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Maker(s):Buschman, Leonard U.
Culture:American (1893-1977)
Title:Woman Holding Up Vessel
Date Made:ca. 1932-1934
Materials:gelatin silver print
Place Made:North America; Mexico
Measurements:Sheet: 23.8125 cm x 19.05 cm; 9 3/8 in x 7 1/2 in; Image: 23.8125 cm x 19.05 cm; 9 3/8 in x 7 1/2 in
Accession Number:  AC 1998.119
Credit Line:Museum purchase
Museum Collection:  Mead Art Museum at Amherst College

young woman holding vase at left, a pitcher sitting on edge of fountain, with water flowing from two spouts

Label Text:
Pastor, doctor, and amateur photographer, Buschman staged this photograph of a young native woman standing by a public water basin. Dressed in western-style clothes and shoes, she holds up an antique decorated ceramic vase, while a terracotta pitcher is left on the stone ledge of the fountain. Other Buschman photographs from the Mexican countryside employ a more ethnographic approach, documenting real village life where women are dressed in their traditional working clothes and fetch water with imported metal buckets. Here, however, as in the painting by Millet nearby, this type of idealized imagery perpetuated a distorted view of women, either by romanticizing their role or belittling their positions and contributions in society.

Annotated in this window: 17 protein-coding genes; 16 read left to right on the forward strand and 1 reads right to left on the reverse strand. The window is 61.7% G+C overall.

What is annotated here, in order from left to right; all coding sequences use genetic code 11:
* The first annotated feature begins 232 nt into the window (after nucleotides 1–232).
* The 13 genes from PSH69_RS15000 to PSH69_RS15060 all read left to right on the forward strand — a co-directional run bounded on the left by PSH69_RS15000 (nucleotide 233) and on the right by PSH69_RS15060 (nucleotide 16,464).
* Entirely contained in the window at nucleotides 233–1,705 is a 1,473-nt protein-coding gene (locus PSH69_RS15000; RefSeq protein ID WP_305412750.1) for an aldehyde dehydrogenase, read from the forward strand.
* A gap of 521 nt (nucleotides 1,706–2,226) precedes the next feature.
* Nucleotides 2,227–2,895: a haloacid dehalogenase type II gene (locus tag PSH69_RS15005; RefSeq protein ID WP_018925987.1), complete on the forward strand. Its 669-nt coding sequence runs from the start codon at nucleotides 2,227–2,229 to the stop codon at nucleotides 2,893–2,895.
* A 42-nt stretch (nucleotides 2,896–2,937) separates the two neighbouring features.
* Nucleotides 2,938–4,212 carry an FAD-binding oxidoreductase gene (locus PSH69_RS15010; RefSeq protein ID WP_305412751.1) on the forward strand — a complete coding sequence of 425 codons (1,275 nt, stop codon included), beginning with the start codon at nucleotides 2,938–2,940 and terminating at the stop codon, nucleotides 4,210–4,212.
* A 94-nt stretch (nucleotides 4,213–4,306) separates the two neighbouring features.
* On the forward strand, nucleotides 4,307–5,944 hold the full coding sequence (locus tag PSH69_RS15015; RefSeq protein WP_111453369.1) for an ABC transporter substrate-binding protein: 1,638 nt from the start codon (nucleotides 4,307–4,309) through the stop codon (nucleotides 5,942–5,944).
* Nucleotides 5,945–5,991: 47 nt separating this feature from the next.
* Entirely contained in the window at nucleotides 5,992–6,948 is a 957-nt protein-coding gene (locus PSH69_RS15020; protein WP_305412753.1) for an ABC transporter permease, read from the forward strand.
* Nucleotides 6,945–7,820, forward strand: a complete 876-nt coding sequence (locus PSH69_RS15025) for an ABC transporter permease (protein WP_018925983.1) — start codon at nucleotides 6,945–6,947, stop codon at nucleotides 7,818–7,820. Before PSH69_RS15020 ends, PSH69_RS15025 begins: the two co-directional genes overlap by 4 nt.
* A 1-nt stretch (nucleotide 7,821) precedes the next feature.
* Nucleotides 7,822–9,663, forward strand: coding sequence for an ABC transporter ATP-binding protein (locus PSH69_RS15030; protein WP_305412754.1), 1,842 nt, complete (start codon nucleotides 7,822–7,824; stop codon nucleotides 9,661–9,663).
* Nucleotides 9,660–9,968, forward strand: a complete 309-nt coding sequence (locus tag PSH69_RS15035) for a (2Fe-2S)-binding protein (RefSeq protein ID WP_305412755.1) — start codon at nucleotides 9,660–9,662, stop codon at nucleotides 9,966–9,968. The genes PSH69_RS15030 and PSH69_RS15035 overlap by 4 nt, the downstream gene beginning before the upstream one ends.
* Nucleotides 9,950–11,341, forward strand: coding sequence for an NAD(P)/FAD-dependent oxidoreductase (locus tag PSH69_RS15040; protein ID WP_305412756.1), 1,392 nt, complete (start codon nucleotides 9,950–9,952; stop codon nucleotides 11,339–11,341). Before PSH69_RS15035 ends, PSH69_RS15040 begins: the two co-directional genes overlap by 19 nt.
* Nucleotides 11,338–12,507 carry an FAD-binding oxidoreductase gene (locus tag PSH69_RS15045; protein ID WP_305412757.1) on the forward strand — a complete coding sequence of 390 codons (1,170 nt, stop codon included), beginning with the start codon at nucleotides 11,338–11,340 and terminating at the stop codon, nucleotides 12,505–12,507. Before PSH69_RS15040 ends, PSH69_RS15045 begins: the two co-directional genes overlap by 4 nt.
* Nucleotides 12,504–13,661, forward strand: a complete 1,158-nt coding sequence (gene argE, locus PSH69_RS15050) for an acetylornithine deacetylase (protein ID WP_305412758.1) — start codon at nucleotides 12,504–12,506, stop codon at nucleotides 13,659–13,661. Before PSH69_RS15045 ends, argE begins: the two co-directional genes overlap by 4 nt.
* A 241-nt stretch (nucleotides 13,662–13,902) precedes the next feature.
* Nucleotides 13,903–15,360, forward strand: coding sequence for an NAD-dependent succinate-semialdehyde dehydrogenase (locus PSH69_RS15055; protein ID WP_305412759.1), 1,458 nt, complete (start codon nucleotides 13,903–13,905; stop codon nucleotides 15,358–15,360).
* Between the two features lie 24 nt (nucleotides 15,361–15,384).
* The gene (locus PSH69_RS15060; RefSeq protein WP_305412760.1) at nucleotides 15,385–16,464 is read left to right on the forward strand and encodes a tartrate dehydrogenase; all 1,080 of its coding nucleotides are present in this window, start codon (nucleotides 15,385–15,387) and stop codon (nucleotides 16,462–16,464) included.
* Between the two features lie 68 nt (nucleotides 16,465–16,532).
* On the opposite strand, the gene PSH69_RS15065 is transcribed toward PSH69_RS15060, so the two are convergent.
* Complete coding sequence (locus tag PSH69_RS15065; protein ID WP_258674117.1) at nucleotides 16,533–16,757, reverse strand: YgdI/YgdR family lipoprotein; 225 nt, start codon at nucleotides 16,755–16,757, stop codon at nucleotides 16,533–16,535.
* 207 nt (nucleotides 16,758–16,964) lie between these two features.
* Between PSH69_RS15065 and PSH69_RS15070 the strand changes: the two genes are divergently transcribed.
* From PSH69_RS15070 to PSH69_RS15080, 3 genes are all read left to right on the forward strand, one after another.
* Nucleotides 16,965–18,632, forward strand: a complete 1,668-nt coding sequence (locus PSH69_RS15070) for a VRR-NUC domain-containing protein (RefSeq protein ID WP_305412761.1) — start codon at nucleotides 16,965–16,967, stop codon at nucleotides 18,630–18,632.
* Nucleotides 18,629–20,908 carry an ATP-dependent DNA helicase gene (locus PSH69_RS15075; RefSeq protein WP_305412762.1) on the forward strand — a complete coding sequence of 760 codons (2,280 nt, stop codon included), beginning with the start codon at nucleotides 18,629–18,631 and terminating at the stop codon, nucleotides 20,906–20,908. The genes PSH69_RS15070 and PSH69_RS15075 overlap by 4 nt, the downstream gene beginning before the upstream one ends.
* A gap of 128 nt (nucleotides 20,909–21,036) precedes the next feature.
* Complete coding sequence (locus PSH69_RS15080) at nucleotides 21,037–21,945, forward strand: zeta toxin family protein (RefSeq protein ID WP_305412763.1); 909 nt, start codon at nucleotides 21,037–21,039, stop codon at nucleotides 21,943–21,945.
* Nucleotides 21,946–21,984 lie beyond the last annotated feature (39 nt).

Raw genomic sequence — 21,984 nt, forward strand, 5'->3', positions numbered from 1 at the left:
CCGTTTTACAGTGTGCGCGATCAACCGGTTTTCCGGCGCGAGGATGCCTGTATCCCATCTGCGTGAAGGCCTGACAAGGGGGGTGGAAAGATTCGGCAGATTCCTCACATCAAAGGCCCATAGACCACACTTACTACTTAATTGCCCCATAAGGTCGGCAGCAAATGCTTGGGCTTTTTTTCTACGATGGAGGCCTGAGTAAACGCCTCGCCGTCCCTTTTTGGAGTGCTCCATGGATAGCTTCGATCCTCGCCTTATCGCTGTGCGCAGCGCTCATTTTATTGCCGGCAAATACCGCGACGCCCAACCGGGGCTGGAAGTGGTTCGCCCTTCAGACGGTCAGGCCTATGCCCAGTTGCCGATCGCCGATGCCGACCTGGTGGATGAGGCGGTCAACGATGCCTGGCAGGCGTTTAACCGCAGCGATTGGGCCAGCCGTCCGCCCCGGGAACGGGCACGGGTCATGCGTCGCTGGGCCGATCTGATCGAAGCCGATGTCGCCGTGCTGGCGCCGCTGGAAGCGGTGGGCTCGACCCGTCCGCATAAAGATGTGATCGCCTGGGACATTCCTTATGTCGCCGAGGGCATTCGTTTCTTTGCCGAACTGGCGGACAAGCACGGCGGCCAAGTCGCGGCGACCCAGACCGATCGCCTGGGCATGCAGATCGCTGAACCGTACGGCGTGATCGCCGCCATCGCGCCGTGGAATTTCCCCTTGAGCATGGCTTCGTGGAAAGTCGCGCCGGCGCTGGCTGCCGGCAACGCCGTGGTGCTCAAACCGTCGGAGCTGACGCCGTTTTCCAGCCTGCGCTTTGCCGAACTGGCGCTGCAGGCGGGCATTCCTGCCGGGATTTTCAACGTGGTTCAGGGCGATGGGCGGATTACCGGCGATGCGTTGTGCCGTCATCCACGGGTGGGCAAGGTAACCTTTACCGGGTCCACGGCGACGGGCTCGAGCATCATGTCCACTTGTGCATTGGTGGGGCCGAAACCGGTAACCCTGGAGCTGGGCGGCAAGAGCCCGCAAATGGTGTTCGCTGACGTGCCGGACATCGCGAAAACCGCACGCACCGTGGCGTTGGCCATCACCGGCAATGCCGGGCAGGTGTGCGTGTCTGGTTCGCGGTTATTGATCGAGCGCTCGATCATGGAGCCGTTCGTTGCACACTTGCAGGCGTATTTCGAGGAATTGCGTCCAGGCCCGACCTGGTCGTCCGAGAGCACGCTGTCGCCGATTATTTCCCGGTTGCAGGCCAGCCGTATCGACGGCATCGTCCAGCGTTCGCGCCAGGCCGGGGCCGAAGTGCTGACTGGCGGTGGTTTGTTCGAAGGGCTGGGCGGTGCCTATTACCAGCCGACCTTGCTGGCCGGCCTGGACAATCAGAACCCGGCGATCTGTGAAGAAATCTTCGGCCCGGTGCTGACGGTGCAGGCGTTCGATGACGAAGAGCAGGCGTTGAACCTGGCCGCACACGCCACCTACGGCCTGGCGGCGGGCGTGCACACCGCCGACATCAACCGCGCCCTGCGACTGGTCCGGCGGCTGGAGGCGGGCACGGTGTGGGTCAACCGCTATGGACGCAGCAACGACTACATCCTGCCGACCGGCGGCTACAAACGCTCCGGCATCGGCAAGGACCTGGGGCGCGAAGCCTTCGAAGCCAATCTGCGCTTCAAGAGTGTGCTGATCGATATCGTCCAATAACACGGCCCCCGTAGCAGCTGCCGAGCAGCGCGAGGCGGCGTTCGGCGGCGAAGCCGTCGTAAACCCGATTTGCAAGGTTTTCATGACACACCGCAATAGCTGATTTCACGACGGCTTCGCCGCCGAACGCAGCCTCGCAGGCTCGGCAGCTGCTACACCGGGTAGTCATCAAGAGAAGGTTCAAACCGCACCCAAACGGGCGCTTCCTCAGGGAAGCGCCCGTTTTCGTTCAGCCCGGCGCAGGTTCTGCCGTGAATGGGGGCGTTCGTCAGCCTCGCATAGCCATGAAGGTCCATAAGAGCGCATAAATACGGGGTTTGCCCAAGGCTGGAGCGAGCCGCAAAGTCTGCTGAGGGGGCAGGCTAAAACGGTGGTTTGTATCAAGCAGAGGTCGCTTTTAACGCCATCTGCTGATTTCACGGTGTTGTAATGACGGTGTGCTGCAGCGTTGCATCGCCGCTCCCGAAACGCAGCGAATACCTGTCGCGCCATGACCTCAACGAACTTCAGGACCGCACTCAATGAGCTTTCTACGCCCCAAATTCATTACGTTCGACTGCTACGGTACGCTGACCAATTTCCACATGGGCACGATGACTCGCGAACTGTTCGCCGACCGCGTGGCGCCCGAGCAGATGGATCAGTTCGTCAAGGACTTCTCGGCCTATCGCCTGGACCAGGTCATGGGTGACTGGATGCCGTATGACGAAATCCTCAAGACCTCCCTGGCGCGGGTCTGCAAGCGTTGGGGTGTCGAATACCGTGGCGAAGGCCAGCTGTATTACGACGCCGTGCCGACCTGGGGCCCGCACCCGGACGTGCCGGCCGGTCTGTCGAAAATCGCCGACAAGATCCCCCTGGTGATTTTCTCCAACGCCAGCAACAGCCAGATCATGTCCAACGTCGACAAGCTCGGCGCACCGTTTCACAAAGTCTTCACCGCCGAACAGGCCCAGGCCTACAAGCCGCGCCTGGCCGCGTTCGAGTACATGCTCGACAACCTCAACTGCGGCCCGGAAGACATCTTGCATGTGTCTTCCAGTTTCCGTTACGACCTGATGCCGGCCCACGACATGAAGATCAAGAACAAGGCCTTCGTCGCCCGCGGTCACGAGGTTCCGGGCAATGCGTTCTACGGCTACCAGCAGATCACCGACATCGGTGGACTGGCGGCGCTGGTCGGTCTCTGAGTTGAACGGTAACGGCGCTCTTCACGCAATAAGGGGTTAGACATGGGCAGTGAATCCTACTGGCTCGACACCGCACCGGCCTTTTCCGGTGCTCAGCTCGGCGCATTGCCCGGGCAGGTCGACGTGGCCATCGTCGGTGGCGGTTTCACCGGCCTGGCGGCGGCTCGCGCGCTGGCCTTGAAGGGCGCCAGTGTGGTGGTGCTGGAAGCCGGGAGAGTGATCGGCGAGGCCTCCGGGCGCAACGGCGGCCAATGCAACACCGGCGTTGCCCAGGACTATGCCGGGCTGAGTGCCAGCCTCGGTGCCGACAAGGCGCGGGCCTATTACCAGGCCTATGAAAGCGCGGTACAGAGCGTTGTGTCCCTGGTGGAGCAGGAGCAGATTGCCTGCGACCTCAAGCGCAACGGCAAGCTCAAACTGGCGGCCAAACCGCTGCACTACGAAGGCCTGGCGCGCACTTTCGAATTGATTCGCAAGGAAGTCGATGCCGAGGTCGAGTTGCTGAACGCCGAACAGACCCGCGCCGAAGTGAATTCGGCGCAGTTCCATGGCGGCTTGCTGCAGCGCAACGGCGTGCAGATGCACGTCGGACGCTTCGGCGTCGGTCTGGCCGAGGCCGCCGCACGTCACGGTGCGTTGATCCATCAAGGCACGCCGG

figures; women; roads; sidewalks; still lifes

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